By Maria Wiering
At midnight April 8, the gavel’s ceremonial strike marked the end of the Maryland General Assembly’s 2013 legislative session, characterized by the Maryland Catholic Conference as “tremendously successful.”
Mary Ellen Russell, MCC executive director, pointed to a bill allowing people in the country illegally to drive legally in the state, and another implementing regulations aiming to reduce gun violence. The MCC supported both, and both passed.
The session’s pinnacle was the repeal of the death penalty, which passed in March.
The MCC has worked on the issue for two decades.
“It’s a great victory for all those who are working hard to demonstrate the value of our human rights, and it was a wonderful opportunity for the church to demonstrate how consistently we promote the sacredness of life,” Russell said.
Not all of the MCC’s key efforts were successful. An end-of-session drive failed to pass legislation mitigating the effects of last year’s law requiring certain jurisdictions to assess annual stormwater runoff fees.
The fees, which some are calling a “rain tax,” affect nonprofits including schools, parishes and charities, and are expected to cost thousands of dollars based on each site’s impervious surface area. Catholic Charities of Baltimore expects its fees to exceed $150,000.
The MCC is continuing to work with parishes and other nonprofit organizations to share fee-related concerns with officials representing the nine affected counties and Baltimore City. Fees must be established by July 1.
In April 14 letters to parishes in Baltimore City and Baltimore County, Archbishop William E. Lori, MCC chairman, encouraged Catholics to voice concerns at council meetings that week on their jurisdiction’s stormwater fees.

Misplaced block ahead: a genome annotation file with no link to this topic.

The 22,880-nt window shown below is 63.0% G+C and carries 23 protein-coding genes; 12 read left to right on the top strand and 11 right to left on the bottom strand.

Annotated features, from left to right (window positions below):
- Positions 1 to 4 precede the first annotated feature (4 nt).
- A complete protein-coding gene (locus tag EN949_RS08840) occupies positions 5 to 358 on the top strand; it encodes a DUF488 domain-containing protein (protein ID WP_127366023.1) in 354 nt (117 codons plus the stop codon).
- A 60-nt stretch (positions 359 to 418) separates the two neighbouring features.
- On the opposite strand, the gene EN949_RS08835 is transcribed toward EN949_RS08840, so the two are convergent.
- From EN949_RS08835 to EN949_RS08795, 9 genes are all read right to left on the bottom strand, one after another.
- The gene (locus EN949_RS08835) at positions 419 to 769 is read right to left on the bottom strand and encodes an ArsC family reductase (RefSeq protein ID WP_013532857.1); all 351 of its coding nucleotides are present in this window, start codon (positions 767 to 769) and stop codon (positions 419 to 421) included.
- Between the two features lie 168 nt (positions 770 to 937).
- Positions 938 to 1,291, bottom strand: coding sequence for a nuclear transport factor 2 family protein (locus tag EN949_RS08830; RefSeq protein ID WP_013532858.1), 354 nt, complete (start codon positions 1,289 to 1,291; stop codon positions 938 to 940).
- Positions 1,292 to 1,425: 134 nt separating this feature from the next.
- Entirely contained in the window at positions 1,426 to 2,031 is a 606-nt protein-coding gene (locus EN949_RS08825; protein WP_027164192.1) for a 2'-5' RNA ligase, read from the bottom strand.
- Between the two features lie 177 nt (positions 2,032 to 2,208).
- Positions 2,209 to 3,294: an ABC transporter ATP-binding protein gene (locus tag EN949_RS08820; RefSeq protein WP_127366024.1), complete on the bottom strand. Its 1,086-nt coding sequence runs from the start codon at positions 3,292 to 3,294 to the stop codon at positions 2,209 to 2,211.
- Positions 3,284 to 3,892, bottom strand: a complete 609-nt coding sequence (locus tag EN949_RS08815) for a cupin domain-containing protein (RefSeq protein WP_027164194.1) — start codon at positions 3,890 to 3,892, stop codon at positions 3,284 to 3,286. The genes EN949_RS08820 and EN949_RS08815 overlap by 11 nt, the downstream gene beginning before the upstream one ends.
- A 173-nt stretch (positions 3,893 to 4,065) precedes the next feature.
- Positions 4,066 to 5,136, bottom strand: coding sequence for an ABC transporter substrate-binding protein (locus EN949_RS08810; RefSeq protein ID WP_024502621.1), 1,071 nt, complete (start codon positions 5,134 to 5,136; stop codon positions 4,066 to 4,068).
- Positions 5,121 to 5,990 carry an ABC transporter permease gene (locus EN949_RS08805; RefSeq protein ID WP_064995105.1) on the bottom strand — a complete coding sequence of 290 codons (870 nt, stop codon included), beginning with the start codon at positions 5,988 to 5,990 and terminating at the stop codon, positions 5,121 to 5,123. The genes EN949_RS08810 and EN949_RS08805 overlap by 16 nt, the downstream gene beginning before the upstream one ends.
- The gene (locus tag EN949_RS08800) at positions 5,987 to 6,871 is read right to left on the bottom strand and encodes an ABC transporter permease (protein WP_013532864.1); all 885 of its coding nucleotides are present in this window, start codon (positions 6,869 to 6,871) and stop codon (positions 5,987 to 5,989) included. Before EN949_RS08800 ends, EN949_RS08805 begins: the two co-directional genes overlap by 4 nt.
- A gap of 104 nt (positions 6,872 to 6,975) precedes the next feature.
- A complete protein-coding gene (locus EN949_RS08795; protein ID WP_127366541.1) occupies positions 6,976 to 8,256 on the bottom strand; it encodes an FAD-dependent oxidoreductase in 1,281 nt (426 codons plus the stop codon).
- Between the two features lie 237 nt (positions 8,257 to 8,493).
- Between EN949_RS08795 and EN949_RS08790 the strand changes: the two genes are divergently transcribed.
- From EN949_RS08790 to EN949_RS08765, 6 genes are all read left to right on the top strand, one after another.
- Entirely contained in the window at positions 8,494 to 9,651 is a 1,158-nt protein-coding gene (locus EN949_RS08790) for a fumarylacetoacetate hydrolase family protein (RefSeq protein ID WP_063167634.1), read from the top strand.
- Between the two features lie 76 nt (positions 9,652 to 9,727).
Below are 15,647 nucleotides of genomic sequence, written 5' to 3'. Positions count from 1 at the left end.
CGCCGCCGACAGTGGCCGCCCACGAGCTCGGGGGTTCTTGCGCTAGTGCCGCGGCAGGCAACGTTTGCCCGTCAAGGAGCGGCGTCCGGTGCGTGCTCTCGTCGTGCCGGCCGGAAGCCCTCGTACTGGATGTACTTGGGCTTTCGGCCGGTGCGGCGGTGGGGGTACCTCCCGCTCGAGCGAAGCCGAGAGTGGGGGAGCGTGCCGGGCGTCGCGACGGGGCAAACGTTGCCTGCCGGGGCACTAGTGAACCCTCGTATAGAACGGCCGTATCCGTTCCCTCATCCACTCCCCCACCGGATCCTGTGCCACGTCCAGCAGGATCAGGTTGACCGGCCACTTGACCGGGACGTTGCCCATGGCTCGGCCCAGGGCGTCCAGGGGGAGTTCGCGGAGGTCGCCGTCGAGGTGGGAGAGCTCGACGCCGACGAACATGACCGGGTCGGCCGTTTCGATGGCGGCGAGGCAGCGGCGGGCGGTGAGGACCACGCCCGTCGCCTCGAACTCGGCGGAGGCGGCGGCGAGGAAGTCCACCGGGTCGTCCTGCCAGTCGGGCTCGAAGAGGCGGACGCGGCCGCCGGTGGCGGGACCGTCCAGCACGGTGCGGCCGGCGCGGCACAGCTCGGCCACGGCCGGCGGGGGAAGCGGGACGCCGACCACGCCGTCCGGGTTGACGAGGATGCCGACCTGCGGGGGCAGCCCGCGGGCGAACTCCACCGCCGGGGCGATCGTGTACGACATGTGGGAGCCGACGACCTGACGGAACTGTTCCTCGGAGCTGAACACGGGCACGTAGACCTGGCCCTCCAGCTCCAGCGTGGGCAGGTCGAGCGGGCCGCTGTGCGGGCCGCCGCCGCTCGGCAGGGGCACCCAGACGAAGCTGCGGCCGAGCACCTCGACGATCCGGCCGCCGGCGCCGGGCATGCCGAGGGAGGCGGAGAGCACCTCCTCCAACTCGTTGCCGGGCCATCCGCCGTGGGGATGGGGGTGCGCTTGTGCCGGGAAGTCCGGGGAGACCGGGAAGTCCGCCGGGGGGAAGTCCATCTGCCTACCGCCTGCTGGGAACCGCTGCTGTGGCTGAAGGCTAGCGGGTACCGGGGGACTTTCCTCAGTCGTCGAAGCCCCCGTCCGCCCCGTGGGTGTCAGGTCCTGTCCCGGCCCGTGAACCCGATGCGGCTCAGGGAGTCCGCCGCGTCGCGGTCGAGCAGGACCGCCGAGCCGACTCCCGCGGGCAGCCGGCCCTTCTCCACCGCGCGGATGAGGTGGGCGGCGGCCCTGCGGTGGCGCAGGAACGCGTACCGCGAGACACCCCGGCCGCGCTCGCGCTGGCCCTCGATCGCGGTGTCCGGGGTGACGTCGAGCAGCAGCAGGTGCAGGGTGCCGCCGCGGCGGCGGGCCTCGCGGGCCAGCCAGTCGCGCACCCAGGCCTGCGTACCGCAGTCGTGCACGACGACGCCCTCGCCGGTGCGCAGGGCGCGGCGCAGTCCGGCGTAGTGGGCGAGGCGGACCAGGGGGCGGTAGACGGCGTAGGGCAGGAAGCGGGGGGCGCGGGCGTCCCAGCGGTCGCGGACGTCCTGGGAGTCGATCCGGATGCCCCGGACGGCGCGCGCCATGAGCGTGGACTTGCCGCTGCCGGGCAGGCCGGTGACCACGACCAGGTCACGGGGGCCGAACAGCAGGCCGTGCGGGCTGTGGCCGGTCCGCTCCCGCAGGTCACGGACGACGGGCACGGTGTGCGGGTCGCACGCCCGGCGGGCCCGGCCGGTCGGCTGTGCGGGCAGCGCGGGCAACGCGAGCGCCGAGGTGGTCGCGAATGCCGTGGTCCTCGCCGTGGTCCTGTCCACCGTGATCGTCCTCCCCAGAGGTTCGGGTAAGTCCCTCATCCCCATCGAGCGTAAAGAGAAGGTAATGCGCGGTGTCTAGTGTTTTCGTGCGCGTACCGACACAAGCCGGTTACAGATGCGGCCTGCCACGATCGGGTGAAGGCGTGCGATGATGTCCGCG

“This is money many of our parishes, as well as our schools and charitable institutions, cannot afford, and it will impact the important ministries and services we are providing – the very reason nonprofits do not pay taxes,” Archbishop Lori said.
Despite impending stormwater fees, the legislative session was a boon Catholic and other nonprofit schools. The final budget included more than $6 million for textbook and technology funding, which will boost the per-pupil rate from $90 to $95 for schools with a high percentage of students living in poverty, and $40 to $65 for other participating schools.
An additional $3.5 million is included in the state’s capital budget for grants for facility improvements and security upgrades for schools participating in the textbook and technology program.
Safety-net funding for programs affecting the state’s poor and vulnerable populations was also granted at fair levels, Russell said. However, a push to pass legislation prohibiting landlords from discriminating against potential tenants based on their source of income failed, disappointing the MCC.
The bill, called the HOME Act, advanced further than in previous sessions, giving the MCC hope that if reintroduced, it could pass in 2014.
Legislation aimed at reducing the number of abortions in the state also failed, but the MCC declared victory on a bill requiring employers to provide reasonable accommodations for disabilities to pregnant employees.
The General Assembly will convene for its next session Jan. 8, 2014. In the interim, the MCC will be preparing for the 2014 midterm elections, when all legislators will face reelection. Gov. Martin J. O’Malley will also finish his second term, opening the seat for a non-incumbent gubernatorial race.